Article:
The concept of capturing the low end from a bass drum has been around for ages and started with people reverse-wiring old audio speakers to try and pick up the sound you can possibly more feel than hear.
Over time, this progressed to Yamaha offering a commercial option of this with the Sub Kick some years ago, which was a speaker foam mounted inside a wood drum shell that was in turn mounted to a low stand. It was all very nice but arguably a little bulky (at least to carry about) and wasn’t the cheapest of options. It was also discontinued some time ago.
For those of us not up to rewiring old speakers, the Solomon LoFReQ Sub Microphone steps up where the Sub Kick left off.
As you can see, at 7” round and 3.5” wide it’s small, compact and mounts on a regular microphone stand. The unit is also quite lightweight at 4.1lbs. Sound-wise, the LoFReQ is designed to pick up 25 to 3,000Hz, but for the purpose of using it for a bass drum, this is more likely to be anywhere from 40 to 200Hz for the low end you’re wanting.
The build quality seems fine to me. It’s nothing flashy, but it does the job. The unit is made mostly of hard plastic – rather than metal, although parts of it are metal – and it seems solid enough, although I wasn’t going to drop it to find out. The LoFReQ runs on a standard XLR cable and is available in a few different colours.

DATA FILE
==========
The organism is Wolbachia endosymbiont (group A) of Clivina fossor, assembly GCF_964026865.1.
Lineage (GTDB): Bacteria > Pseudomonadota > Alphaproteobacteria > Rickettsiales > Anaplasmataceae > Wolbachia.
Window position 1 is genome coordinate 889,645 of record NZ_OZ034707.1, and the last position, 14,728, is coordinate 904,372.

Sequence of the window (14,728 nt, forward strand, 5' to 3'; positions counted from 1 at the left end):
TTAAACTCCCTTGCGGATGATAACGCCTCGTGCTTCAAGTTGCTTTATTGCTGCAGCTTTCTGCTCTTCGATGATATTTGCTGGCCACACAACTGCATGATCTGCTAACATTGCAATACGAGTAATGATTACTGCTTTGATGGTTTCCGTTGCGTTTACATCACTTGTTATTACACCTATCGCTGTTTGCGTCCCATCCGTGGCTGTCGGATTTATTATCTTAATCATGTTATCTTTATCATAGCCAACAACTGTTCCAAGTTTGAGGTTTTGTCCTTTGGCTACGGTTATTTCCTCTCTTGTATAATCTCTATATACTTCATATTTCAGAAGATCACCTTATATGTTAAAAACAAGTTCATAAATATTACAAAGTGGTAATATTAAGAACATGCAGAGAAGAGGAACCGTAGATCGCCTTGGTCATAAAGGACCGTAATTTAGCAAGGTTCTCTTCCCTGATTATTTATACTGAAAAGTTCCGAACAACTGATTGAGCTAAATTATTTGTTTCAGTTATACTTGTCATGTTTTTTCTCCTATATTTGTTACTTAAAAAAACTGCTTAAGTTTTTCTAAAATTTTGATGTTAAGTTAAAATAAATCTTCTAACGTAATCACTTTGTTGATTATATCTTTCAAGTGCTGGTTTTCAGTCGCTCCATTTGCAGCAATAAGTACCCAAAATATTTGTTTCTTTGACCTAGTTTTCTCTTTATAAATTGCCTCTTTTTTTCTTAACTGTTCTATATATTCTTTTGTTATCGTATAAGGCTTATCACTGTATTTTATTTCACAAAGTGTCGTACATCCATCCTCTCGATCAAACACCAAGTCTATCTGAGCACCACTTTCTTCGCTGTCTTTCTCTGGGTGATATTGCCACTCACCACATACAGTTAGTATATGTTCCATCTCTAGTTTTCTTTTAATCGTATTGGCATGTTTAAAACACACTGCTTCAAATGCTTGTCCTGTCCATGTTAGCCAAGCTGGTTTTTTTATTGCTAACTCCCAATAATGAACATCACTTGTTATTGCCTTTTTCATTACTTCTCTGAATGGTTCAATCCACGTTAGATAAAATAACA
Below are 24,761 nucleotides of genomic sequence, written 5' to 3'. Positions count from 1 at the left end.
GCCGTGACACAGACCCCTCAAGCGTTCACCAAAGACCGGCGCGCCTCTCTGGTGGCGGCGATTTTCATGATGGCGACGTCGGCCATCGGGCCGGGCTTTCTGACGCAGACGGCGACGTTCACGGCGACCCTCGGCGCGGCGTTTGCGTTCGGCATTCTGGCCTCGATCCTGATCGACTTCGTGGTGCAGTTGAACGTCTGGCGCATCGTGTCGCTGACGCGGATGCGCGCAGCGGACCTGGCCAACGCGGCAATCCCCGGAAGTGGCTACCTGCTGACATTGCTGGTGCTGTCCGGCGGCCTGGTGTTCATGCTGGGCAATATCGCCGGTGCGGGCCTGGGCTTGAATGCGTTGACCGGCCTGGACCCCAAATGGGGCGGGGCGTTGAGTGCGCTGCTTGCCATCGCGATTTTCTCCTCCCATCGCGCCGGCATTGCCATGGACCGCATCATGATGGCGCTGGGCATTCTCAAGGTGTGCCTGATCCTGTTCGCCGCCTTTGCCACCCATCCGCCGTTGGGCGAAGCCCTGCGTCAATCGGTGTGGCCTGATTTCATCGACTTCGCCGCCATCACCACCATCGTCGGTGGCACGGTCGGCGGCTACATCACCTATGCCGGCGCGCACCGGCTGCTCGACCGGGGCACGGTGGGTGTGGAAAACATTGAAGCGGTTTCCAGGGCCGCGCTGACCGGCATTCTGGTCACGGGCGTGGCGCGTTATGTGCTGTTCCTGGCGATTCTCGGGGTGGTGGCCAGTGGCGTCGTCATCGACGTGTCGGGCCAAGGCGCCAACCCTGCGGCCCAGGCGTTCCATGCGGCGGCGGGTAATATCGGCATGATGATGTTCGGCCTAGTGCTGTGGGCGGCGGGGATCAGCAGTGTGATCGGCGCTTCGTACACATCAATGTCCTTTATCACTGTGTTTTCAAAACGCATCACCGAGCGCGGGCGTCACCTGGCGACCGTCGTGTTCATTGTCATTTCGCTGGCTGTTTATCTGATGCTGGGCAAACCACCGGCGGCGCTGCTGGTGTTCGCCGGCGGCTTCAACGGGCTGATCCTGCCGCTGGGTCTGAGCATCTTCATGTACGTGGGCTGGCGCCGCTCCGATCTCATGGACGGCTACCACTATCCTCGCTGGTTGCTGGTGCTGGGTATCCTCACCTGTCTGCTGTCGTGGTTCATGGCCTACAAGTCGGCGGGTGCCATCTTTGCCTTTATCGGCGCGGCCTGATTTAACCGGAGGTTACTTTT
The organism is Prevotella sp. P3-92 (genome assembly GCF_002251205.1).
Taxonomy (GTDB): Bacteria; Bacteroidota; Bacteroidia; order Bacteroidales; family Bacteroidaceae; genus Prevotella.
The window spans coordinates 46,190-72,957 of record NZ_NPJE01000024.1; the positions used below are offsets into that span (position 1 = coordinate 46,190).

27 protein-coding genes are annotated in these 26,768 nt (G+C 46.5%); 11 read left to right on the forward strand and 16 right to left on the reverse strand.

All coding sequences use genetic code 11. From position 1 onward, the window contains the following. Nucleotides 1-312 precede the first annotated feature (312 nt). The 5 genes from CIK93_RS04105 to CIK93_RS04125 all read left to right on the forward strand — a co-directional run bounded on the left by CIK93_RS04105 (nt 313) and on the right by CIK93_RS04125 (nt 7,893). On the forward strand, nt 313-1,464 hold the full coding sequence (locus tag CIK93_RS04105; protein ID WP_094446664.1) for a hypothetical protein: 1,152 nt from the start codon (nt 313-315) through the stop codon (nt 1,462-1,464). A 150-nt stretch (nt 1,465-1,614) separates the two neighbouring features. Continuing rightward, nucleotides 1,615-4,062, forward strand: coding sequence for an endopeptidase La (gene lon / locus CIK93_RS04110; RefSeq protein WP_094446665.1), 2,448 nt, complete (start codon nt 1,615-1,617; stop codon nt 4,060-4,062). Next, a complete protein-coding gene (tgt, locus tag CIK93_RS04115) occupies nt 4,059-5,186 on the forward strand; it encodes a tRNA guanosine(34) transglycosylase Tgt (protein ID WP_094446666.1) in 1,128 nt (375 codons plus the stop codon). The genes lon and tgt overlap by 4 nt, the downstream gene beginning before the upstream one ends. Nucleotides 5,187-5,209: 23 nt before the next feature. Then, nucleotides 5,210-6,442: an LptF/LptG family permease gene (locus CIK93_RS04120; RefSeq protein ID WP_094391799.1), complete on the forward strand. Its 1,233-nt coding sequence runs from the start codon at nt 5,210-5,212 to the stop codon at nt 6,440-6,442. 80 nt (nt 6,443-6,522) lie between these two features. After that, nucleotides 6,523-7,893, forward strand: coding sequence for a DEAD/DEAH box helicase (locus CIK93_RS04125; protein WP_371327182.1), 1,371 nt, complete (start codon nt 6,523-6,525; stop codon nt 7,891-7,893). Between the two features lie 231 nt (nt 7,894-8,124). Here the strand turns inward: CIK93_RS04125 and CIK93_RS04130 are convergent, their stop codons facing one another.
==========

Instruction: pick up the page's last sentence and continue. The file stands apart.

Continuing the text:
Recently I have been using an AKG D12VR as an external mic just to try and get a bit more low end boost from my kick. While I hadn’t been unhappy with the results from this, having now used the Solomon LoFReQ Sub Microphone I can hear what I was missing.
The AKG does provide some extra power and punch when mixed with the internal mic, but the Solomon LoFReQ adds weight to the sound. And, depending on how much the fader on the LoFReQ channel is brought up, you can really add a lot of weight to the sound.
For the purpose of the review, I set up a bass drum with an AKG D112 inside, the Solomon LoFReQ on the front head about an inch away, and for comparison, the AKG D12VR on the other side of the front head also about an inch away.
The D112 inside the drum provides click and punch. That’s all that it is intended to do. Together with the D12VR on the outside, it gives a hard, slightly more punchy sound. However, the D112 together with the LoFReQ provides a deeper weightier sound with more body to it along with that punch.
Whilst something like the Solomon LoFReQ might really only be useful for those either recording or going through a fairly decent PA, for the small outlay that it costs – sub £200 – it seems to me so far that it’s worth the outlay if you’re looking to enhance your bass drum low end a bit more.
More details at – http://www.solomonmics.com/b2pamfzl7wwfy108ygbgjc8ozqrmrv
In the video, all three mics were set at the same level to give some degree of consistency. When watching the video, use some decent quality headphones as you’ll never hear the differences just through phone speakers.